What Todd’s article signally fails to do is to notice that Labour faces two tasks – first, to rebuild its membership and second to re-connect to enough of the electorate (in other words, back to its 2005 vote share) to win a further 30/40 seats. “One more heavism” will not be enough to do this, particularly if the coalition achieves its goal of reducing the number of seats, which will cost Labour 20 seats in England alone. Of course, it is perfectly proper to be sceptical as to whether this will actually happen, particularly if the 2011 Census is a victim of the cuts.

    There is a view that activism is boosted by local councillors. I suspect what this view comes down to is that local parties these days consist merely of office-seekers and their families – a cynical approach, but in the absence of a grand policy narrative, an understandable one. There are great swathes of England (especially in the shire counties) where there are few or no Labour councillors. Yet most local government wards are multi-member and would suit the introduction of STV. The Parliamentary Party should lose no time in dedicating an early Supply Day to a motion to this effect. It should introduce a Bill in the Lords (where it would probably carry) and see what the co-alition did with it when it arrived in the Commons.

    Yes, it would cost Labour councillors in inner London and elsewhere. But the third councillor in most wards is not a towering political giant. The gain of councillors in presently Labour-free zones (which would encourage membership – there might even be ward parties again, but let’s not get too carried away) and the embarrassment of forcing its own agenda down the coalition’s sticky throat would surely be well worth it.

    As to the economy, Labour’s position is surely clear. Neither of the coalition parties opposed Quantative Easing at the time, nor does the reaction of the markets suggest that the Brown government was uniquely irresponsible in its response to what was, after all, a global crisis and not one caused by any policy of Labour’s. Except for one, of course: its reliance on the City of London to fund the rest of us. And even that was taken over from the Tories. Replacing a City which has become “too big to fail” is the real policy challenge for Next Labour – and here, who knows, even Mr Todd may have a part to play. Although, given that he talks of “Mandelson’s solid achievements” he may have more of a future in stand-up comedy.

  2. Jonathan Todd says:


    Thank you for your comment.

    I’m glad that you think I may have a role to play in rebalancing the British economy away from finance. This seems a very noble calling. But there is nothing ignoble in being a stand-up comic. I’ll have to reflect upon my true calling.

    However, whether you want to accept this or not, there is little doubt that Peter Mandelson was responsible at BIS for the most activist industrial strategy that this country has seen for 30 years or more. The point I made in respect of this in my piece was to say that policies of this kind would assist in delivering the kind of growth rate that we shall need in coming years to make the deficit as manageable as possible.

    These policies are also what we shall need to achieve the rebalancing of the economy that you rightly call for. What a shame that Vince Cable yesterday began to dismantle them. And so many people thought him such a nice man. I might be the stand-up comic, but, may be, Vince is the one who is taking the mickey.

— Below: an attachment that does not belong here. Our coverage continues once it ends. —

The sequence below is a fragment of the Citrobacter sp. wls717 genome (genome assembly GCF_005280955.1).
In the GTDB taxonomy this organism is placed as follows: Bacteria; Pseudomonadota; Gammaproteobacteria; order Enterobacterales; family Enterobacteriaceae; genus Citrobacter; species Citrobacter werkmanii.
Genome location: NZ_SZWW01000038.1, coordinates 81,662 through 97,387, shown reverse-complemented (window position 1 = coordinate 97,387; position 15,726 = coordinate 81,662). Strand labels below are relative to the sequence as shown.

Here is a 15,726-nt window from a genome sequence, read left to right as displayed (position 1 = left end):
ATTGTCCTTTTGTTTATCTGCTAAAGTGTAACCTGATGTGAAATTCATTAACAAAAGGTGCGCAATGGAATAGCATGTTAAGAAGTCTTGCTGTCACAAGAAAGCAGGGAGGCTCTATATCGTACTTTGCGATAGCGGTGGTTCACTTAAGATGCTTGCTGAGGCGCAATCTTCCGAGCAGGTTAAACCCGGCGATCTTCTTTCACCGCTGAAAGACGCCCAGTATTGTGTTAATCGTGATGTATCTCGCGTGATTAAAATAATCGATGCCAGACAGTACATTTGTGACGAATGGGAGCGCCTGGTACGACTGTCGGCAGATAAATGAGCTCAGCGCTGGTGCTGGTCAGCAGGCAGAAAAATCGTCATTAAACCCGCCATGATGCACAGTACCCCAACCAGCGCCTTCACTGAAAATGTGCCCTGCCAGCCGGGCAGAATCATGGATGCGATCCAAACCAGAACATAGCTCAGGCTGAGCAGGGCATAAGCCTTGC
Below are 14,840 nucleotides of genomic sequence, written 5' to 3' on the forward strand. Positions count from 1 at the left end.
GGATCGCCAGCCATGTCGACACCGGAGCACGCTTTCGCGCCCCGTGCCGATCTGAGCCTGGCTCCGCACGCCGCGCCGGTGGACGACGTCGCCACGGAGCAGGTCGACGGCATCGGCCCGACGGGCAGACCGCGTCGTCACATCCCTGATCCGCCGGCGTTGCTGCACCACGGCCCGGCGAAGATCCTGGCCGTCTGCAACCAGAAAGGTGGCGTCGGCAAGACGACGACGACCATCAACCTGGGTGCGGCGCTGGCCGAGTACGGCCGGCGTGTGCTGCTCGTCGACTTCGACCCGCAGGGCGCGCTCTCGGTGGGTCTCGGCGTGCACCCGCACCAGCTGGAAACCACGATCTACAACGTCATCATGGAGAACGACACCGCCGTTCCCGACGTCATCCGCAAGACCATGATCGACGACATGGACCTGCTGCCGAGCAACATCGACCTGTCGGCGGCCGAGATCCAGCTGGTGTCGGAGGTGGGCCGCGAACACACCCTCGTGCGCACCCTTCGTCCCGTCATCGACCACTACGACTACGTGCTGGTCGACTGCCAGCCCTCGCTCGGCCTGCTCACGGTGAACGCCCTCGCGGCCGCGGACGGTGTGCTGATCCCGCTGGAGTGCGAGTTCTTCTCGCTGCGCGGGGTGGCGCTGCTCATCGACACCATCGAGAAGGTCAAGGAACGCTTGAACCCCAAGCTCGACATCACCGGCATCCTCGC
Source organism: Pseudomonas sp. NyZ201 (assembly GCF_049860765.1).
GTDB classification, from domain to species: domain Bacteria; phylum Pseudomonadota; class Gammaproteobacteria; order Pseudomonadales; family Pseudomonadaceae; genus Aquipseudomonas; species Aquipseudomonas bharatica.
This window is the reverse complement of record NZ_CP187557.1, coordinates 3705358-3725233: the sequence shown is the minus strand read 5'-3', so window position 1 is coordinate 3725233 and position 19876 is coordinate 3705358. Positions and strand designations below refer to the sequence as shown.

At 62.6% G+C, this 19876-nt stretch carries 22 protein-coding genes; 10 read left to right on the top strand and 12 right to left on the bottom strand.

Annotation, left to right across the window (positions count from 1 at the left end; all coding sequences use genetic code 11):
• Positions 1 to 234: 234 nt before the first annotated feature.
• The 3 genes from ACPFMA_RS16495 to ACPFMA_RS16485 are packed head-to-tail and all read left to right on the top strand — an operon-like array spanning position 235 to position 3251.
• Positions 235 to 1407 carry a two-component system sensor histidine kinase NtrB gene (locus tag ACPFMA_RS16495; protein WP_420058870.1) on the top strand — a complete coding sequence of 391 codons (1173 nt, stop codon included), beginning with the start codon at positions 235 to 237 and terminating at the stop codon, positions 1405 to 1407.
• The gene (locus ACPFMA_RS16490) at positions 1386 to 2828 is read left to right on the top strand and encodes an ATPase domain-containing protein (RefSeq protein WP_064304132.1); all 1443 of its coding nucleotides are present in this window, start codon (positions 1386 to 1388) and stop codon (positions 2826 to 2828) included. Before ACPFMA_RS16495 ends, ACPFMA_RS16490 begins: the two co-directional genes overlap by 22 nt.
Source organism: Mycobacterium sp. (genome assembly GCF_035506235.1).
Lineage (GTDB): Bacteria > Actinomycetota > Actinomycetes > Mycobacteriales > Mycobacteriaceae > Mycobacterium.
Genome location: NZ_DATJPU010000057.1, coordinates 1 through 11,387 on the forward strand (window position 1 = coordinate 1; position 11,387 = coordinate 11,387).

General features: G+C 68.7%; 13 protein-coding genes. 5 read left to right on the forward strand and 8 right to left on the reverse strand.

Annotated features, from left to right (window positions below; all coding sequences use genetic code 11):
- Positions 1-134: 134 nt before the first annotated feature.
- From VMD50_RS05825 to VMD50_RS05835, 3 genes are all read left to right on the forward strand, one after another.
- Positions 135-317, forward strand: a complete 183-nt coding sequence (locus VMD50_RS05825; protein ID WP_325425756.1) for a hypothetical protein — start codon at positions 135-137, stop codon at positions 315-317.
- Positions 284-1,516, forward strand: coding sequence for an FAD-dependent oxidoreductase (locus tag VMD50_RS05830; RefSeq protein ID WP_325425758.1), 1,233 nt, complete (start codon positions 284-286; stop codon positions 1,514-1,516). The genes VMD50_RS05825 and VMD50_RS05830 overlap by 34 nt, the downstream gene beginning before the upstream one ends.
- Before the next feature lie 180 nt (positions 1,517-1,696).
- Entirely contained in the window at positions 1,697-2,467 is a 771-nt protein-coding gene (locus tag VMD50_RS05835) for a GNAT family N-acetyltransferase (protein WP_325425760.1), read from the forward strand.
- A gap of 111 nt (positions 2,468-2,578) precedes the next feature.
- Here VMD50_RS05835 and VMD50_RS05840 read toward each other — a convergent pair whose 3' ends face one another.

Best wishes, Jonathan

  3. Fat Bloke on Tour says:

    Why doesn’t any analysis on the economy not start with the global reasons why we are in the mess we are in? All this self flagellation is very noble and probably reflects a lot of current Labour sentiment given the recent happenings in Coalition Land but it is wrong.

    After 97 public investment was badly needed.
    GB delivered on the money side to make things happen.
    Any failure was at the managerial level to get the policies understood and implemented.
    However overall the Labour party can be very proud of its efforts.
    The issues of 97 have gone, our problem was a lull in the middle.
    Responding to the Credit Crunch started the fightback.

    On the subject of the Deficit, the establishment is shroud waving.
    They do not want to pay the tax rates needed to fund the 2010 public sector standards.
    Consequently they are using the Deficit to push through long term cuts.
    The issue has been hyped up by a wide range of “Dog Boilers”.

    Thatch2 recession — 2.5% reduction in GDP peak to trough = 8.7% deficit.
    Tough as it was at the time, it is not in the Top 5 of post war economic events.

    Credit Crunch — 6.2% reduction in GDP peak to trough – 11.1% deficit.
    Biggest economic crisis in 80 years.
    Biggest banking crisis in 135 years.
    Getting through it without riots on the streets was worth the debt.

    Please note the Treasury forecasts on the 2009/10 deficit.

    March 2009 = £175bill forecast.
    Nov 2009 = £178bill forecast — Not looking good at the PBR.
    March 2010 = £165bill estimate.
    May 2010 = £156bill.

    These figures show a swerve Ronaldo would have been proud of.
    Surely the Treasury weren’t trying to box AD in?

    GB + AD have built the foundations of a recovery.
    We need a squad of brickies to build on it.
    Sniffy and the Poisoned Dwarf are sending in a wrecking crew.

    The deficit is important but it is not the prime concern.
    Keeping the show moving forward is the main issue.
    The basics were all in place, Labour has nothing to be ashamed off.
    Everything GB did regarding the banks has to be seen in context.
    That includes the mood music in the press and the situation globally.
    If the Tories had been in charge, things would have been worse.
    And it would have started 2 years earlier — UK to US not US to UK?

    Public sector borrowing — GB was right.
    He planned a slowdown in 2007/08 but events overtook it.

    Industrial policy — Mandy made a difference.
    Previously Labour did not have the confidence or the vision to argue against the civil service.
    All they were interested in was managed decline and we let them.

    Deficit — Please do not listen to the orthodoxy doing the rounds.
    The Poisoned Dwarf was told that it would be less than £100bill in 2012/13.
    Slowdown in spending and a tax rebound will do most of the work.
    The Coalition cuts agenda is pure spite.
    They are all “Dog Boilers” now.

    Please note that “Dog Boiler” is someone in the upper middle class, public school educated elite who given the chance would rather have the poor and the unemployed consume the family pet for sustenance than provide them with a decent level of support through dificult times.

    Please note that there are 19, sorry 18 millionaires in the Coalition cabinet.